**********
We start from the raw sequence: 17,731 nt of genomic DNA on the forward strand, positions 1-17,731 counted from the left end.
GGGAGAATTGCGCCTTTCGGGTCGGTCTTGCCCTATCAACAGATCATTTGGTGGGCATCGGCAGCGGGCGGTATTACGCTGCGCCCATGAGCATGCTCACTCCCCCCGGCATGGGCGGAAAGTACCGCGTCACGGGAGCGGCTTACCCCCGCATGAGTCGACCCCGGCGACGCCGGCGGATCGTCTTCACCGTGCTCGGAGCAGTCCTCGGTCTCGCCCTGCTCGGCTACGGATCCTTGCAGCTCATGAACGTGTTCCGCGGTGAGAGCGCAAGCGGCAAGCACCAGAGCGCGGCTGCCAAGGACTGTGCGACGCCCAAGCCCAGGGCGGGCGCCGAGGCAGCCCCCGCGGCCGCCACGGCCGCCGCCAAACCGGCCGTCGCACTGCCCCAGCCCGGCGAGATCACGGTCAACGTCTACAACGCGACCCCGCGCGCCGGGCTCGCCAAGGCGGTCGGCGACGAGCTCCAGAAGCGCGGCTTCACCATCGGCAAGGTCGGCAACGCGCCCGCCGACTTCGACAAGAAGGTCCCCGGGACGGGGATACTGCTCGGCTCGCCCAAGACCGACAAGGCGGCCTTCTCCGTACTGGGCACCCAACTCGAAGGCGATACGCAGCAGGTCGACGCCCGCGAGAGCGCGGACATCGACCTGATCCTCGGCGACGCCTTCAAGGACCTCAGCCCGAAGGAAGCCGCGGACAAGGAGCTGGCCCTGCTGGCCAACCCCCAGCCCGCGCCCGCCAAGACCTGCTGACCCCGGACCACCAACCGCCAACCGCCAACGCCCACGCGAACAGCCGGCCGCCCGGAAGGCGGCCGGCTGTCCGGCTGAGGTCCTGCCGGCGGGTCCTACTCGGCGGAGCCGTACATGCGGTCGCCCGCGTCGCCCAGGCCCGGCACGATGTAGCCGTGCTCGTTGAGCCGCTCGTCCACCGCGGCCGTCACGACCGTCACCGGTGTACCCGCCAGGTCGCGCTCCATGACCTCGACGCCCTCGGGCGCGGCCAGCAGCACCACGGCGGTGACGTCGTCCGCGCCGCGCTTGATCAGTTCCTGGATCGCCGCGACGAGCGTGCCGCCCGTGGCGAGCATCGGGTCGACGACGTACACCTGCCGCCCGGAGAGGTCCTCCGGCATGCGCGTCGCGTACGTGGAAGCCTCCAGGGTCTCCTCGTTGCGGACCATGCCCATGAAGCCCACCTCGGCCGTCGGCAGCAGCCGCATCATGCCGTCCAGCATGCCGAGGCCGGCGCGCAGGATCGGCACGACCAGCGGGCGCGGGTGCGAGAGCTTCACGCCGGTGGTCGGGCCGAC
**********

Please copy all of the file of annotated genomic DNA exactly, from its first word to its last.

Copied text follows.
We start from the raw sequence: 17,731 nt of genomic DNA on the forward strand, positions 1-17,731 counted from the left end.
GGGAGAATTGCGCCTTTCGGGTCGGTCTTGCCCTATCAACAGATCATTTGGTGGGCATCGGCAGCGGGCGGTATTACGCTGCGCCCATGAGCATGCTCACTCCCCCCGGCATGGGCGGAAAGTACCGCGTCACGGGAGCGGCTTACCCCCGCATGAGTCGACCCCGGCGACGCCGGCGGATCGTCTTCACCGTGCTCGGAGCAGTCCTCGGTCTCGCCCTGCTCGGCTACGGATCCTTGCAGCTCATGAACGTGTTCCGCGGTGAGAGCGCAAGCGGCAAGCACCAGAGCGCGGCTGCCAAGGACTGTGCGACGCCCAAGCCCAGGGCGGGCGCCGAGGCAGCCCCCGCGGCCGCCACGGCCGCCGCCAAACCGGCCGTCGCACTGCCCCAGCCCGGCGAGATCACGGTCAACGTCTACAACGCGACCCCGCGCGCCGGGCTCGCCAAGGCGGTCGGCGACGAGCTCCAGAAGCGCGGCTTCACCATCGGCAAGGTCGGCAACGCGCCCGCCGACTTCGACAAGAAGGTCCCCGGGACGGGGATACTGCTCGGCTCGCCCAAGACCGACAAGGCGGCCTTCTCCGTACTGGGCACCCAACTCGAAGGCGATACGCAGCAGGTCGACGCCCGCGAGAGCGCGGACATCGACCTGATCCTCGGCGACGCCTTCAAGGACCTCAGCCCGAAGGAAGCCGCGGACAAGGAGCTGGCCCTGCTGGCCAACCCCCAGCCCGCGCCCGCCAAGACCTGCTGACCCCGGACCACCAACCGCCAACCGCCAACGCCCACGCGAACAGCCGGCCGCCCGGAAGGCGGCCGGCTGTCCGGCTGAGGTCCTGCCGGCGGGTCCTACTCGGCGGAGCCGTACATGCGGTCGCCCGCGTCGCCCAGGCCCGGCACGATGTAGCCGTGCTCGTTGAGCCGCTCGTCCACCGCGGCCGTCACGACCGTCACCGGTGTACCCGCCAGGTCGCGCTCCATGACCTCGACGCCCTCGGGCGCGGCCAGCAGCACCACGGCGGTGACGTCGTCCGCGCCGCGCTTGATCAGTTCCTGGATCGCCGCGACGAGCGTGCCGCCCGTGGCGAGCATCGGGTCGACGACGTACACCTGCCGCCCGGAGAGGTCCTCCGGCATGCGCGTCGCGTACGTGGAAGCCTCCAGGGTCTCCTCGTTGCGGACCATGCCCATGAAGCCCACCTCGGCCGTCGGCAGCAGCCGCATCATGCCGTCCAGCATGCCGAGGCCGGCGCGCAGGATCGGCACGACCAGCGGGCGCGGGTGCGAGAGCTTCACGCCGGTGGTCGGGCCGAC